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Omaha Magazine

Mikey Thompson’s Rehab Addiction: Turning Trash into Midcentury Treasure

May 27, 2021 04:28PM ● By Katy Spratte Joyce
Mikey Thompson stands in carpentry shop

Photo by Bill Sitzmann

“I can’t stop re-doing things,” said Mikey Thompson, owner of M Mid Mod, maker of quality vintage and midcentury home furnishings. Thompson, who grew up in Omaha, said he’s always been a creative type, battling with his older brother in drawing competitions from a young age. During his time at the University of Nebraska at Omaha, he transitioned to refurbishing old furniture, “creating out of necessity” as a poor college student. He’d dumpster dive or find neglected items left on curbs, give them new life, then use them for his own home. Eventually, he had enough pieces to begin selling the excess and set up a workshop at Revival in Benson in October 2019.

Today, Thompson works as a full-time maker, selling his pieces online via Instagram and at Dusk Goods & Gifts and The New Wave in Little Bohemia, downtown Omaha. With Revival’s storefront closing this month, he’s moved his workshop back home...temporarily, he hopes. (Revival will continue to sell online at revivalomaha.com)

He finds furniture to make over from all around the metro area and especially loves a good estate sale. Connections with real estate friends have also been fruitful for the maker, as he sometimes helps clear out homes going up for sale, getting first dibs on large, older pieces with great potential. 

He’s even bought vintage pieces as far away as Kansas, Utah, Arizona, and Colorado, typically spotted while on vacation. Hardware for his furniture is found on Amazon or Etsy.

Thompson said his furniture rehab addiction is fueled by two things. He loves the artistic side of his work, which he calls “the art of creating things.” But most of all, he enjoys taking pieces destined for the landfill and turning them into something that people want in their home. The sustainability side, informed by a concentration on the subject while earning his degree at UNO, is the major driver for Thompson. “If I can keep someone from buying something new, if I can keep something out of the landfill, then I’ve done my job,” he explained.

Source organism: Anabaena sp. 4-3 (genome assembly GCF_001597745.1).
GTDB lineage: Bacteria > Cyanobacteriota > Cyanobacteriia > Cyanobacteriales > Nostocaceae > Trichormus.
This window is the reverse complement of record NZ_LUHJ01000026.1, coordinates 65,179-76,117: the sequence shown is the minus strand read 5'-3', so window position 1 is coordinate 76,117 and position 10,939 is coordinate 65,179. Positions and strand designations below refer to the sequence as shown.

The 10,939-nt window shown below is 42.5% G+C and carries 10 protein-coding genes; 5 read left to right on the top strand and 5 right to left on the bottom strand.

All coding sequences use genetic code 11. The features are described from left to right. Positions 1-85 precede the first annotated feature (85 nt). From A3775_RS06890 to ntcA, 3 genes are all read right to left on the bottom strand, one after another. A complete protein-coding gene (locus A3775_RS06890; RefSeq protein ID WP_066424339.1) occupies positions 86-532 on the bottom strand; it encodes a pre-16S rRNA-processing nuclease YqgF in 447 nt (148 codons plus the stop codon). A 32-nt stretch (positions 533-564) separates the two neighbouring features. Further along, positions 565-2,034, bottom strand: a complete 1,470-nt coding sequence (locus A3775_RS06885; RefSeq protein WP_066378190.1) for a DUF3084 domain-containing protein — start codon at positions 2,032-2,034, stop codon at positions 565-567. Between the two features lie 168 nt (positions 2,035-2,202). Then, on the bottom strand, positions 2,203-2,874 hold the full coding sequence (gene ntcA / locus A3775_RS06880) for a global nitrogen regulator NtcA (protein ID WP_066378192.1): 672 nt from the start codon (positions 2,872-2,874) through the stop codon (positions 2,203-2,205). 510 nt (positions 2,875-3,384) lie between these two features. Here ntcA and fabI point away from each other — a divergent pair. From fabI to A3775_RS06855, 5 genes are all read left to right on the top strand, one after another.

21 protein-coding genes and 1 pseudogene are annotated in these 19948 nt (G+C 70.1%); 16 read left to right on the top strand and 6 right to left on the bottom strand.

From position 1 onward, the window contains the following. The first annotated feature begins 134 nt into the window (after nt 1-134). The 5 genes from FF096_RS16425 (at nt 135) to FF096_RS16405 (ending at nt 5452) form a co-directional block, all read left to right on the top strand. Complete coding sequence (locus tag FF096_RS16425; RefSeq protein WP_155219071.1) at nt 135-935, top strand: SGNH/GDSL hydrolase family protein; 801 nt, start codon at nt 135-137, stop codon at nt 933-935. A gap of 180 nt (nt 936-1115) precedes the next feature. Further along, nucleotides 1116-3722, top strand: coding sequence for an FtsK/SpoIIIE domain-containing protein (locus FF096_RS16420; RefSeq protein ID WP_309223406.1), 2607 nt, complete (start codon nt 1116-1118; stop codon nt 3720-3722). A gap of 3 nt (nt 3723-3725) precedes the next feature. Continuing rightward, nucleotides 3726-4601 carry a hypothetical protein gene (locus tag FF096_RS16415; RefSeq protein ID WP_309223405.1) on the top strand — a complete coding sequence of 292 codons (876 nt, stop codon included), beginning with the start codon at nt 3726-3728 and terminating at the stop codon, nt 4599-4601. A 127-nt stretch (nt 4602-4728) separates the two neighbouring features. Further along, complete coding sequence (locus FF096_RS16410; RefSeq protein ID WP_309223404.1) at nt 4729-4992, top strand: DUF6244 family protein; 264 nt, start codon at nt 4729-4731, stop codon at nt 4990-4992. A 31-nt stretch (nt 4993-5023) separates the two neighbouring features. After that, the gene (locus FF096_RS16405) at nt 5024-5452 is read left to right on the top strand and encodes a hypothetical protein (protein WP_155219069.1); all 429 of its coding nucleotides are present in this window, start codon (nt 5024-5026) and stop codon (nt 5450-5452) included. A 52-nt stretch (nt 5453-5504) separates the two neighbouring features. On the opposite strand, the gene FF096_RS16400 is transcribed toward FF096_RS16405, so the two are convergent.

Revival proprietor Steph Lambert has loved working with the furniture restoration specialist. She said, “Mikey’s work has significantly increased sales across the board, not only for me, but for other artists who sell in the shop as well. His pieces draw people in who may otherwise have not known about us.”

And the timing worked out for everyone involved. Lambert continued, “I’m not sure if serendipitous is the right way to describe it, but within a few short months [of working together] the pandemic hit, and I had to stop buying clothing for my buy-sell-trade business, which put my side of the business to a grinding halt. I didn’t see it coming back any time soon, but I was able to keep the shop running because Mikey was able to expand his business footprint in the shop (we moved my clothing aside for him to bring in more furniture). So, I feel very fortunate to work with him.” 

And work he does. At any given time, Thompson can be rehabbing up to five pieces, which he tackles with an assembly-line system. Gather, prep, seal, paint, seal again. Plus, after years trying different paint lines, the M Mid Mod owner has finally found his winner: BB Frosh paint transformer, which can give normal latex paint the sticking power of chalk paint. Thompson combines that product with Sherwin Williams for a full array of colors. 

What’s in Thompson’s workshop now? At press time, the maker was busy transforming a passion project, an old radio cabinet, into something bright and new. He’s also working with Black Awning, designer Bryan Frost’s business, on a custom project for their client. Collaborating is exciting, he said, and the next step in his rehabbing journey.  

To view more of Thompson’s work or to purchase a custom piece, please visit mmidmod.com or instagram.com/mmidmod.

This article originally appeared in the June 2021 issue of Omaha Home. To receive the magazine, click here to subscribe.